The maestro, Danny Calderon or Mr. Calderon, is on his way to becoming a household name in the nightlife scene. The New York native can be seen mixing top 40 hits with calypso vibes during his residency at places like The Living Room at The W Hotel Times Square, NY, or during New York fashion parties. The DJ, who also produces, balance’s the tempo of his budding career with being a mentor to up and coming disk jockeys in NY. While preparing for an exciting series of events during Art Basel Miami 2016, Mr. Calderon is also preparing to debut his debut album boasting a heavy list of features.
Last but not least, Mr. Danny Calderon himself. At this point my assistant and I were huddled in a corner surrounded by a pile of notes and empty glasses, a tad frazzled to say the least... but the moment Danny walked in we were immediately re-energized by his presence. Find out why Danny Calderon is about to be New Yorks favorite DJ.
J: What attracted you to the Sherman|Preston and the #HYPE campaign?
D: I think Sherman and Preston, their presentation of art, it transcends everything. What I mean by that is that it's youthful, it's cultural, it's colorful, and decadent. There's a quality to it that brings out the best in the individual who wears it. Another factor is comfortability. It's very comfortable. You know you're going to look good and feel confident.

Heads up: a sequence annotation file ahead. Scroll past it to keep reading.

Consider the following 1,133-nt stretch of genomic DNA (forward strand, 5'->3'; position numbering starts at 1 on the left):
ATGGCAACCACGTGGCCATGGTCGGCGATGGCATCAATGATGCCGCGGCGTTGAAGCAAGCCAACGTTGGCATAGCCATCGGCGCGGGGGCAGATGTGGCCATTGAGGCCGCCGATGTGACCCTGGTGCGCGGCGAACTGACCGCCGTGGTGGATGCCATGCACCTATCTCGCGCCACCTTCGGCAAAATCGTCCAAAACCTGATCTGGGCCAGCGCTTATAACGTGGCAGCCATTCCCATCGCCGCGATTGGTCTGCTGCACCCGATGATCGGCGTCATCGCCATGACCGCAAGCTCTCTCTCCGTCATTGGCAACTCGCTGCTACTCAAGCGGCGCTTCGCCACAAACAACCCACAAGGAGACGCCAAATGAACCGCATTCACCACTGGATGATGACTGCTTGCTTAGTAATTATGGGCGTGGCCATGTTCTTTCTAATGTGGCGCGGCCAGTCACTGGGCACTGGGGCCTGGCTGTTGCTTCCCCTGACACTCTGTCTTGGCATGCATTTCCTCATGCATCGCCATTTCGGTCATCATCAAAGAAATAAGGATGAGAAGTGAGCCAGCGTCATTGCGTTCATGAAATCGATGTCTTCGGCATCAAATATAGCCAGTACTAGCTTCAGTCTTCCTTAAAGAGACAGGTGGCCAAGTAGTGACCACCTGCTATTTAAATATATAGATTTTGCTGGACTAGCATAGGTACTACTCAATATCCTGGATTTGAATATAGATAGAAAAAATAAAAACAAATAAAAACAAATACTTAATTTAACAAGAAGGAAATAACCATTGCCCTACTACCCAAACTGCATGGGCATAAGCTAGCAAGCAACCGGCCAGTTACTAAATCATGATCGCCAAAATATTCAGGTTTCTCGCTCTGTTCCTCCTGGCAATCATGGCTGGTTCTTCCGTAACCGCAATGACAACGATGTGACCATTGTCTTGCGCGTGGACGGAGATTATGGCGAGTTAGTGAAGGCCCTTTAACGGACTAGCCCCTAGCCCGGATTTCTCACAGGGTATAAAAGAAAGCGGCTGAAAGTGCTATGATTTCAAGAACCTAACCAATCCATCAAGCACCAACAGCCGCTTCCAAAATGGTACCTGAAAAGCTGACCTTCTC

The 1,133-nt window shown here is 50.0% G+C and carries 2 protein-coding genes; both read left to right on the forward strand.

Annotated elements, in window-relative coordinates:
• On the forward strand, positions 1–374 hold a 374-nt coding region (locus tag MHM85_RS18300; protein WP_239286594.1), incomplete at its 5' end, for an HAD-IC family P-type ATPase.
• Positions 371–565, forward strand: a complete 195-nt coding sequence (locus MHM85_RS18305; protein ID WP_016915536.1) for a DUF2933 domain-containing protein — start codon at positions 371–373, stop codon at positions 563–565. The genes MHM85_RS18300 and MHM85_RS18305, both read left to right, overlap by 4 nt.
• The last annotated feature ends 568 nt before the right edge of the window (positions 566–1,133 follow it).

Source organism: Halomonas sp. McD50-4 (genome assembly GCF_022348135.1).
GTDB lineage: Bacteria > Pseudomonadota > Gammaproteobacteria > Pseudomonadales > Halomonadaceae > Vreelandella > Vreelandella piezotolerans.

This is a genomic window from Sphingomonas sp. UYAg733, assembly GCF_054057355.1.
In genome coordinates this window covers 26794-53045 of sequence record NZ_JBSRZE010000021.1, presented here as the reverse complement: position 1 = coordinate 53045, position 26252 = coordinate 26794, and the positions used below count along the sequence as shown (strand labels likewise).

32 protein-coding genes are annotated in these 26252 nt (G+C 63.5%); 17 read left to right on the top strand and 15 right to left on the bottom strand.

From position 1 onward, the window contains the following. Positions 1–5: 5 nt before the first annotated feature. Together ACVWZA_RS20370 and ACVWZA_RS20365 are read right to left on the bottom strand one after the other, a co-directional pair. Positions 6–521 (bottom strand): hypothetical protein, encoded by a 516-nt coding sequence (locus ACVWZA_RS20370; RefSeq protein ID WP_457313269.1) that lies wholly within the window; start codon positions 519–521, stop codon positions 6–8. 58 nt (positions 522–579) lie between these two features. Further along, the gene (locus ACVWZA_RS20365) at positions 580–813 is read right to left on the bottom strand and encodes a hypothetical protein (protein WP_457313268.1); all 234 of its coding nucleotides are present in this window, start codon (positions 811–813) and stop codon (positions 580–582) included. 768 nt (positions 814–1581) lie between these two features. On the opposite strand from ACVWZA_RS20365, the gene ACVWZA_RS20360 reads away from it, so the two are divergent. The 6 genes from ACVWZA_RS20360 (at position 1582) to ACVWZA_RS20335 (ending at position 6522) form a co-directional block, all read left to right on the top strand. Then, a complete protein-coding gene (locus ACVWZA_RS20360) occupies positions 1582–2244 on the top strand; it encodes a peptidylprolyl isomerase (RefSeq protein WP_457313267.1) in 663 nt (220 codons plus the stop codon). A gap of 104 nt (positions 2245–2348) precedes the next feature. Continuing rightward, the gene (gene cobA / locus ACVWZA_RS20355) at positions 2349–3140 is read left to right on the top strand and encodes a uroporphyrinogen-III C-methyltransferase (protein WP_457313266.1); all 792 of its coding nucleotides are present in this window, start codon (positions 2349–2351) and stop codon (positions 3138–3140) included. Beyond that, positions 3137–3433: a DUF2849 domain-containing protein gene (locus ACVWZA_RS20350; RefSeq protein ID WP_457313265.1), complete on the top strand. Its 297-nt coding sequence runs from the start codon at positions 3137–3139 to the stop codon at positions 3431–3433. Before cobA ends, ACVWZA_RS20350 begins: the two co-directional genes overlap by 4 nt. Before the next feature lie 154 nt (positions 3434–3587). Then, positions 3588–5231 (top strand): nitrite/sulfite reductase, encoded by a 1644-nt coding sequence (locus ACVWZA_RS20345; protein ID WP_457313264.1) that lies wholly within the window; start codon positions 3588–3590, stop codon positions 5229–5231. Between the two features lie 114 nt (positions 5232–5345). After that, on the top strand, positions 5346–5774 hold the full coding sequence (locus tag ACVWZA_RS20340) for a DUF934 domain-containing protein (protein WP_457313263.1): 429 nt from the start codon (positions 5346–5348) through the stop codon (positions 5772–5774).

J: Walk me through your personal style journey. The evolution of your personal style.
D: Growing up as a New Yorker I was very much into the hiphop culture and I always had a passion for the preppy/varsity look. As the years went by, I was able to define what I feel comfortable in and that is Americana meets street wear. You know also the preppy look as well. All those elements combined, I tend to fuse that...incorporate that into my own look.
J: I tend to think I created that look. Back in high school, I was the first person wearing Hollister clothes with fitteds (laughter).
D: (Laughter) My thing was more Diesel. Like I would buy Diesel, Coogi, Iceberg, etc. At the time that I was in school and that was what was hot. Tommy Hilfiger, Nautica, Helly Hansen, those were all staple New York City looks. So all those things really drew an inspiration to me. The hip hop culture, the New York City culture was very impactful on my fashion taste and sense.